The History of Wedding Invitations – Part 3

Read Part 1 | Part 2


People have always wanted to celebrate important events with family and friends, but it wasn’t always as easy as it is today to inform them of those events.

The Modern Era
Following World War II, incomes for many families increased dramatically, creating an explosion of the middle class. This growing segment of the population could better afford luxuries previously limited to the wealthy. More than anything else, this popularized wedding invitations, making them de rigueur for nearly all weddings.

Although postal systems have improved dramatically and delivery times are much quicker, today’s wedding invitations are usually mailed even earlier. Thirty days before the event is fairly common, to allow sufficient time to receive the replies and finalize all the wedding and reception plans. More and more, the need to order accessories, advise caterers and reserve furnishings requires sending out invitations earlier. Guests, too, have their own concerns. Today, many guests travel from far away to celebrate the nuptials with the bride and groom. The need to make travel plans requires early planning. The Save-the-Date card, a modern addition, allows for early notification without having to send the invitation months in advance. Save-the-Date cards are sent as early as a year ahead of the event, but most often precede it by about six months.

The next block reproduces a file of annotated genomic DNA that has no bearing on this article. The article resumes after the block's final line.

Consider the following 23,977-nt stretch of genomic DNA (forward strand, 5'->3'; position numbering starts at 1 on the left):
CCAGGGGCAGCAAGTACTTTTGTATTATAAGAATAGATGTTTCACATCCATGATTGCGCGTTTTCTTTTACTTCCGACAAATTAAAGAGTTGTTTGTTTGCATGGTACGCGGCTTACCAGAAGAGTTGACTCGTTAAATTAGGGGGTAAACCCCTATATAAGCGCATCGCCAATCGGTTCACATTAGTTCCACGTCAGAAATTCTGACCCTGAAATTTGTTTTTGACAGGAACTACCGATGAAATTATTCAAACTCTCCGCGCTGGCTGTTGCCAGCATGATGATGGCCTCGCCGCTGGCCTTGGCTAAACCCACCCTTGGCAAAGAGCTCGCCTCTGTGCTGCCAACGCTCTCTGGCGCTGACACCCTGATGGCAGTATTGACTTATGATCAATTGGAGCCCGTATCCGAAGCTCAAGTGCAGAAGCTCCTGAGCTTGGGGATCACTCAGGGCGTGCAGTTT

Modern wedding invitations are most commonly printed using a technique known as thermography. Like an engraved invitation, a thermograved wedding invitation has elegant and distinctive raised print.The process is much different than engraving, however, and much less expensive, allowing invitations to be printed with the rich, elegant look and feel of traditional engraved invitations, at a fraction of the cost.

Using computers, modern printing equipment and highly automated processes, invitation manufacturers today are able to provide beautiful wedding invitations at prices affordable to the average consumer. Since 1919, The American Wedding has seen various stages of printing technology rise and fall, having tried several of these technologies for a season. We have worked to produce quality products, worthy of nobility, at a low cost of doing business, which in turn means selling our wedding invitations and accessory products at reasonable prices to every bride and groom.

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